We Don’t Know What to Do

We Don’t Know What to Do

Jehoshaphat was one who was able to fully appreciate the victory of salvation. God responded to the king of Judah and obliterated the enemy army without a single soldier in the Judean army having to lift a finger. And it is the same for us. In the battle against Satan and sin, the only thing required of us is to trust that God will get the job done and to give him all the glory when the victory is won. That sounds pretty straightforward, but, as we also learn from the life of Jehoshaphat, it is often a lesson we learn slowly, and often have to re-learn.

King Jehoshaphat was a mixed bag. At times he displayed godly wisdom and a clear-sighted vision of what God requires of the king of His chosen people. At other times he lapsed into human folly and sought to make Judah strong through ill-advised alliances. However, in the Chronicler’s account of Jehoshaphat’s “battle” against Moab and Ammon, we see in this mixed-bag king one of the most clear and memorable confessions of dependence on the Lord.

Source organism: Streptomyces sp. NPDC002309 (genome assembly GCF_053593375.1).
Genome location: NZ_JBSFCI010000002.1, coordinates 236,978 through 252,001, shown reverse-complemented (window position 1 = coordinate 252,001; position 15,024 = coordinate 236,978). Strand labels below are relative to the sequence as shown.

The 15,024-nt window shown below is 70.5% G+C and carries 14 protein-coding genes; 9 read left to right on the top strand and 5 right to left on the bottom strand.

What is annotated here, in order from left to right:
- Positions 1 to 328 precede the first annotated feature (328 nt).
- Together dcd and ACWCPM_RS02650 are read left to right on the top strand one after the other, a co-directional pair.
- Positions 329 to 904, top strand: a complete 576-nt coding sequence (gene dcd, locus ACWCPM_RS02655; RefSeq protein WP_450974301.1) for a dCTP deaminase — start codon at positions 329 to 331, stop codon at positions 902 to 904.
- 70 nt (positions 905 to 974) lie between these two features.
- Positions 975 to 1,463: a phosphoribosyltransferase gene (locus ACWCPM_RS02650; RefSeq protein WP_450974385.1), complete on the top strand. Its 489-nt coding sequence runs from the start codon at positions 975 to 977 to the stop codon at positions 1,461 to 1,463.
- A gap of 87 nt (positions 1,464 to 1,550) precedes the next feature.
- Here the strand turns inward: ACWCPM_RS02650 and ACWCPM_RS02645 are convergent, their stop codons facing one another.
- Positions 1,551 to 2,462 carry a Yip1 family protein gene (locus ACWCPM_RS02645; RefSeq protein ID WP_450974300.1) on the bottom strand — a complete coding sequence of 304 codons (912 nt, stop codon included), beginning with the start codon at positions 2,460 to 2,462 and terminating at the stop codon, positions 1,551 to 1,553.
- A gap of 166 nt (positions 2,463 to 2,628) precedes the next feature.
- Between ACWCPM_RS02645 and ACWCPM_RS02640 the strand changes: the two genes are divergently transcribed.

A messenger had come to come to Jehoshaphat with bad news: an vast enemy army was fast approaching and Jerusalem and all of Judah would soon be under attack. How we respond to bad news says a lot about the condition of our heart and the firmness of our faith. It is easy to panic when things suddenly spin out of control and we realize we are face-to-face with something that threatens our comfort, joy, or even existence.

But those who understand and believe in the sovereignty of God are not shaken – they respond like King Jehoshaphat. They seek out God, they humble themselves, and they pray. Above all, they remember, as Jehoshaphat did, the promises of God and they believe that God will do as he says.

God had promised the land of Canaan to Israel and he had promised to step in and take action when his people cried out to him. A vast army of allied-kings wasn’t going to derail God’s promise. Jehoshaphat knew that and so he threw himself at the feet of Almighty God and confessed his complete dependence and utter incapability to deal with the bad-news army knocking at his door.

For we have no power to face this vast army that is attacking us. We do not know what to do, but our eyes are on you.


That is a beautiful confession of faith, and one we can take upon our own lips as well.

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